Money & Ethics: Funds for the future

Ethical investment's growth has been rapid and looks set to continue. In the last of our series, we ask some of those involved how it works - and where it's heading.
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The Independent Online
Around 1 per cent of UK retail investment funds - unit trusts, life and pension funds, investment trusts - are managed on ethical criteria. In the US the figure is higher at between 3 and 4 per cent.

Penny Shepherd, executive director of the UK Social Investment Forum, would like to see this gap closed. She says: "Ethical investment is poised to enter the mainstream and this is an exciting time for those of us who had worked hard to support it.

"We are seeing genuine innovation in the field, with companies like Sun Life launching an ethical unit trust and a "Pro-Life" fund on its way from Ethical Financial. No other area of the financial services industry listens as hard to what consumers want. This represents a move away from generic products - good for all - to those tailor-made for a segment of the market."

Behind this move lie changes in the way ethical funds are managed and their relationships with the companies whose shares they buy for their funds. Corina Litvack, fund manager with Friends Provident, a major ethical fund provider, says: "There are now two approaches. The first relies heavily on negative screening of company behaviour, with fund managers avoiding those involved in unacceptable activities. No pressure is put on their management to change."

The second approach is a longer-term process of "constructive engagement". Ms Litvack adds: "This depends on talking to management, bringing about change over the medium to long-term. Our leverage over company management comes from the amount of their shares we own."

Much of this goes on behind closed doors, Ms Litvack says: "Confidentiality is an issue for management. It took us eight years of talking to one company before they sold a subsidiary we were unhappy with. Another company has introduced a monitoring system to ensure that their suppliers did not use any child labour, but don't want us to reveal their name."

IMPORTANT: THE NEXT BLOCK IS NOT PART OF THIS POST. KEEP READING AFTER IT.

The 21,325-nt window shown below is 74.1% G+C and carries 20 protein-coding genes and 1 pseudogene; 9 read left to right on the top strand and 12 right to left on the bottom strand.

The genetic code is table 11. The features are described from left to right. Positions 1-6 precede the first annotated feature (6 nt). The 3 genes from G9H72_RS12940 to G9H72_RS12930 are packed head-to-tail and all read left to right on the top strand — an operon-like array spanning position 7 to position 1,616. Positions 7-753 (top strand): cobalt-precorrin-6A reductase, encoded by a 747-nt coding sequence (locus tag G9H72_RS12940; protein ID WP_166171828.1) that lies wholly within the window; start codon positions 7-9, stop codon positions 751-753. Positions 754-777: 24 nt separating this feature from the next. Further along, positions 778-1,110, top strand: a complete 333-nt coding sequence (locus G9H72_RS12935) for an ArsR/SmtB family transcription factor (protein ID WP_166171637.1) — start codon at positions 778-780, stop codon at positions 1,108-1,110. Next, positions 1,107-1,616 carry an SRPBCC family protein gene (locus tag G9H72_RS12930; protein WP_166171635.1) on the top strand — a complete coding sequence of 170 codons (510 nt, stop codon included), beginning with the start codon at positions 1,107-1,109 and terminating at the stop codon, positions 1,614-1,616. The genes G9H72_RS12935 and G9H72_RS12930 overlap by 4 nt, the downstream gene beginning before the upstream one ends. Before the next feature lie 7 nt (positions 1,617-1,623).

Mark Campanale, of NPI, another leading ethical fund management firm, agrees: "Some of the new ethical funds only use negative screening. The best way to invest your money for real change is with fund managers who are pro-active and try to influence companies in the way they operate."

Some of those involved would like to see this process opened to more public scrutiny. In the US, the annual general meetings of companies are used by shareholders, including fund managers, to put forward resolutions critical of management policy.

Craig Mackenzie, of Friends Provident, says: "This has created a different corporate culture which has turned capitalism in a more responsive direction." Last year 300 shareholder resolutions on ethical issues were put forward at the AGMs of the 500 largest US companies listed on the S&P share index. Of these 100 were withdrawn before a vote, as management voluntarily complied with them.

In contrast, the biggest restriction on shareholder action in the UK are the rules governing the placing of a resolution on the AGM Agenda.

These must be proposed by owners of at least 5 per cent of voting shares, or by 100 shareholders who have each paid an average pounds 100 for their shares.

Simon Baker, manager of Jupiter's Ecology Fund, admits: "This restricts the direct influence we can have on management, except in smaller companies where we can build up a large shareholding." Instead, he thinks lobbying and meeting management to discuss the value of environmental reporting is the best way forward. "Change corporate culture if you want to change the way businesses operate," he says.

With 35 per cent of UK equities owned by pension funds, Rob Harrison, of the Ethical Consumer Magazine, wants to see a change in the law governing the fiduciary duties of the trustees responsible for running these funds.

Mr Harrison says: "At present, these duties are interpreted as meaning that most of the money held in a fund must be invested to maximise returns. This is not beneficial for our society in the long run."

Last week, Unison, the public sector trade union, voted to pursue a socially responsible investment policy in the conduct of its members' pension schemes. David Wild, who proposed the motion at Unison's annual conference, is determined to see the policy implemented. He says: "The Labour movement shies away from the financial world, but I think our involvement in it is essential to bring about long-term change."

Tessa Tennant of NPI agrees with this view: "Ethical investment is a means of empowering ordinary people and letting them shape the future of the world they live in." She points to a community of opinion that has formed on the subject: "From the United Nations to the World Bank and European Union, we are seeing support for the idea of sustainable economic development. What does this amount to? As far as possible leaving the world in the same or better condition than we find it."

Ethical Investment Research Services (Eiris) 0171 7351351;UK Social Investment Forum (UKSIF) 0171 404 1993.; "Ethical Consumer Magazine" 0161 226 2929.

`The Independent' has produced a free 28-page "Guide to Ethical Finances" by Nic Cicutti, the paper's personal finance editor. The guide, sponsored by Friends Provident, has information on all aspects of money and ethics. Call 0800 214 487 for a copy or fill in the coupon on page 4.

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